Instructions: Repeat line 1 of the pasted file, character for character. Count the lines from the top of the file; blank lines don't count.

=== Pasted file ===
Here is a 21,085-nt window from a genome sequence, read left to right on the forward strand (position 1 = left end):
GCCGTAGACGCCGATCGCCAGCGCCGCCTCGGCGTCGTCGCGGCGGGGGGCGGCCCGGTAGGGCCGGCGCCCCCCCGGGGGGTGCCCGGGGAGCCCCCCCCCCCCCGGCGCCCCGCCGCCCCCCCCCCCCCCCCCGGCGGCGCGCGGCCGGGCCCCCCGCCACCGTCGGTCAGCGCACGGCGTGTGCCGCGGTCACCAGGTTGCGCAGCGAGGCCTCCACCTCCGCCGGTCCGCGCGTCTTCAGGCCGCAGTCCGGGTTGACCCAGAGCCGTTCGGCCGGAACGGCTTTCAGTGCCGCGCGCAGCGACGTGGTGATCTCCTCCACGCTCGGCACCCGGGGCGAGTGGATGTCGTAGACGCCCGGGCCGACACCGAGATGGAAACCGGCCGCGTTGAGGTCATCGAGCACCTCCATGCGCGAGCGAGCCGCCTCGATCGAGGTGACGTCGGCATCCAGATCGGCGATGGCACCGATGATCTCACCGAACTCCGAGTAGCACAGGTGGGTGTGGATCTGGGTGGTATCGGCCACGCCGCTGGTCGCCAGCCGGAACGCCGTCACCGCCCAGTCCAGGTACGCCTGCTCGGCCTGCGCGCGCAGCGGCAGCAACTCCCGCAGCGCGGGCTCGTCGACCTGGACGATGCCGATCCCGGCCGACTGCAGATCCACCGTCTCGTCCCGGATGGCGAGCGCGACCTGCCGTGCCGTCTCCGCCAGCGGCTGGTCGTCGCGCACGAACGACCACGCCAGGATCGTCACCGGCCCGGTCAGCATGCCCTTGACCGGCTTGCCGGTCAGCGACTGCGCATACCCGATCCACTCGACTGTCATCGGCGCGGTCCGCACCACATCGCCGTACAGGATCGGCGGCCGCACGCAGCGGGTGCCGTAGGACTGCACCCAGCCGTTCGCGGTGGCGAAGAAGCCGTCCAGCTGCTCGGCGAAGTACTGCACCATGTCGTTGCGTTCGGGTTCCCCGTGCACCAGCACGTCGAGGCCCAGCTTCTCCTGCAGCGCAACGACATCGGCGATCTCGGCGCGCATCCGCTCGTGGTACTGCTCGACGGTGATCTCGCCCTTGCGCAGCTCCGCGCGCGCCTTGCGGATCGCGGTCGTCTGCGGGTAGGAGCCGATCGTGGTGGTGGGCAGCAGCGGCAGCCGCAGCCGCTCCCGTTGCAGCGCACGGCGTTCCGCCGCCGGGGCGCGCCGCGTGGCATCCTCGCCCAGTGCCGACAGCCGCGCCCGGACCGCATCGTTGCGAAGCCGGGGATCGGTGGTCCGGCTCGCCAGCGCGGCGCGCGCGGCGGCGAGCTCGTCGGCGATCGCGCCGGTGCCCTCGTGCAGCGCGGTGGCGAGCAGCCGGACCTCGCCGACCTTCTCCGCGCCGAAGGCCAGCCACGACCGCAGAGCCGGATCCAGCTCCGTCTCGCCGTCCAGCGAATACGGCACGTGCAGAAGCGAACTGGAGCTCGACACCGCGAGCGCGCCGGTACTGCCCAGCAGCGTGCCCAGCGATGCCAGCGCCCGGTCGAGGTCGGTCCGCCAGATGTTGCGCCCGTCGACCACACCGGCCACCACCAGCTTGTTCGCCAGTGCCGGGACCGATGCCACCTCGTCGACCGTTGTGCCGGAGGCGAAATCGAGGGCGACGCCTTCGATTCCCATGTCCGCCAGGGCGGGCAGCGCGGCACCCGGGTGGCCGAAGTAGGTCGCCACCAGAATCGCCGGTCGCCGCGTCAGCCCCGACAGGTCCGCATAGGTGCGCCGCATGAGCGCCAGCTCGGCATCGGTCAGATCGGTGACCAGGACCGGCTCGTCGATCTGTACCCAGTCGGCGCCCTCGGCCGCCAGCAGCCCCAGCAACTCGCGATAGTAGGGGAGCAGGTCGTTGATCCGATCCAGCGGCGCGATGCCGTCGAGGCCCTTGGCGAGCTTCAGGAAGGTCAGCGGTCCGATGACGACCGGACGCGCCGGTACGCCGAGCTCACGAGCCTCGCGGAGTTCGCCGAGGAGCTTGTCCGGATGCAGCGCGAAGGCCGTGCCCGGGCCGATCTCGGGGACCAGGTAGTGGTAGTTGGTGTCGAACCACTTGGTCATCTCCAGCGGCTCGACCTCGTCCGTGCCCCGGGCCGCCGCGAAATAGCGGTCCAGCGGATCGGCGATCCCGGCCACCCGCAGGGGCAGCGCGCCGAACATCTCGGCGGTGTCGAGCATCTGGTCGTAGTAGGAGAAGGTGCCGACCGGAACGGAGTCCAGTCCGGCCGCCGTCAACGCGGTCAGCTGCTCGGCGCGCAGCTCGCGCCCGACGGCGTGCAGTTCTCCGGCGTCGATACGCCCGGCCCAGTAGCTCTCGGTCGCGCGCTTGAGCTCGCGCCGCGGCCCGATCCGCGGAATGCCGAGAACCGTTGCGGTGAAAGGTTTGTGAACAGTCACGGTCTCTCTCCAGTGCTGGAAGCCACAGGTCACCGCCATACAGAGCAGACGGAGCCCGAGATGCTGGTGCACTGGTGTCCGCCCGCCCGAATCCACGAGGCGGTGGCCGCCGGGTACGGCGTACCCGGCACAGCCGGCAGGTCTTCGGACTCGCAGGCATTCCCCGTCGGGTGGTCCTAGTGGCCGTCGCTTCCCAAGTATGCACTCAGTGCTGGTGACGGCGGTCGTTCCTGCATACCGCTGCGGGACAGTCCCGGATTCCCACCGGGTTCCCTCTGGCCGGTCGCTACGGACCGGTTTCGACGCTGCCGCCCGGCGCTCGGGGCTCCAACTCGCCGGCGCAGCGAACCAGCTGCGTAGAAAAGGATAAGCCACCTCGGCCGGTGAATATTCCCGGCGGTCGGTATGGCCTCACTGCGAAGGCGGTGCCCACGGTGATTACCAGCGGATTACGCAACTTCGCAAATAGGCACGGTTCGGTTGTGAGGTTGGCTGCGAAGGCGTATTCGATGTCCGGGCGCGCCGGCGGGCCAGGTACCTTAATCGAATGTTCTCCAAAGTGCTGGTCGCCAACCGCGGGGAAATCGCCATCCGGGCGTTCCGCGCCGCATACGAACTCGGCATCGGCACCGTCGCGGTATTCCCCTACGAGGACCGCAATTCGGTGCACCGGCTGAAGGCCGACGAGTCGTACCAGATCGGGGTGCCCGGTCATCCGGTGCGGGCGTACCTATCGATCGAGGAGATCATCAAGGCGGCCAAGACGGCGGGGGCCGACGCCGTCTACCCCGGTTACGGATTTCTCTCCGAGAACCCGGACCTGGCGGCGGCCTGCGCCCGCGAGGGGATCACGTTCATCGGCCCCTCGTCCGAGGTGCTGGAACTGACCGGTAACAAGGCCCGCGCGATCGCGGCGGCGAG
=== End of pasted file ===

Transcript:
Here is a 21,085-nt window from a genome sequence, read left to right on the forward strand (position 1 = left end):